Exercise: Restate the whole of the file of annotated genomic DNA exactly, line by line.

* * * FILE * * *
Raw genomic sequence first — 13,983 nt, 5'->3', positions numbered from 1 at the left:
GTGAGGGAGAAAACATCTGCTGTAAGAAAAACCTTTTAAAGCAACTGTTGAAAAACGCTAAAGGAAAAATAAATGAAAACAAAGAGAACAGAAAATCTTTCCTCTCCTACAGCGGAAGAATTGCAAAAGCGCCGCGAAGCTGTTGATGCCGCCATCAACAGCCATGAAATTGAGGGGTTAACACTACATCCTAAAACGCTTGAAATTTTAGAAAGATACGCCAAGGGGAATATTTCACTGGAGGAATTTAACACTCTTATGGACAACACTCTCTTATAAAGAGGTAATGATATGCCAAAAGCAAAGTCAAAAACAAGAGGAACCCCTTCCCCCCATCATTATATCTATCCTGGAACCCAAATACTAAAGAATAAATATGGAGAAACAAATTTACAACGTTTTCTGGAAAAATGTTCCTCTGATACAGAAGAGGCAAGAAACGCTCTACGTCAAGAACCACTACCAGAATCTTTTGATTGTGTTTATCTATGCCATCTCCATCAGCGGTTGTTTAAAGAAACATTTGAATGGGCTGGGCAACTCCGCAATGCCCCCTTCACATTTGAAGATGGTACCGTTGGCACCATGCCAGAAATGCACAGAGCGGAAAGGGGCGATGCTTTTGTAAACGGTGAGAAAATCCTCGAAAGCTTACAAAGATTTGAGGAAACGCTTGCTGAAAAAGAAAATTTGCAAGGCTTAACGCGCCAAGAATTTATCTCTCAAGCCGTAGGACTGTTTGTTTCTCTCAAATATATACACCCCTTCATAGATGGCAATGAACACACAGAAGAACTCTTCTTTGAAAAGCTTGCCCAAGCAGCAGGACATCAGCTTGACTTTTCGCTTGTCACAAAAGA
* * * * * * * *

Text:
Raw genomic sequence first — 13,983 nt, 5'->3', positions numbered from 1 at the left:
GTGAGGGAGAAAACATCTGCTGTAAGAAAAACCTTTTAAAGCAACTGTTGAAAAACGCTAAAGGAAAAATAAATGAAAACAAAGAGAACAGAAAATCTTTCCTCTCCTACAGCGGAAGAATTGCAAAAGCGCCGCGAAGCTGTTGATGCCGCCATCAACAGCCATGAAATTGAGGGGTTAACACTACATCCTAAAACGCTTGAAATTTTAGAAAGATACGCCAAGGGGAATATTTCACTGGAGGAATTTAACACTCTTATGGACAACACTCTCTTATAAAGAGGTAATGATATGCCAAAAGCAAAGTCAAAAACAAGAGGAACCCCTTCCCCCCATCATTATATCTATCCTGGAACCCAAATACTAAAGAATAAATATGGAGAAACAAATTTACAACGTTTTCTGGAAAAATGTTCCTCTGATACAGAAGAGGCAAGAAACGCTCTACGTCAAGAACCACTACCAGAATCTTTTGATTGTGTTTATCTATGCCATCTCCATCAGCGGTTGTTTAAAGAAACATTTGAATGGGCTGGGCAACTCCGCAATGCCCCCTTCACATTTGAAGATGGTACCGTTGGCACCATGCCAGAAATGCACAGAGCGGAAAGGGGCGATGCTTTTGTAAACGGTGAGAAAATCCTCGAAAGCTTACAAAGATTTGAGGAAACGCTTGCTGAAAAAGAAAATTTGCAAGGCTTAACGCGCCAAGAATTTATCTCTCAAGCCGTAGGACTGTTTGTTTCTCTCAAATATATACACCCCTTCATAGATGGCAATGAACACACAGAAGAACTCTTCTTTGAAAAGCTTGCCCAAGCAGCAGGACATCAGCTTGACTTTTCGCTTGTCACAAAAGA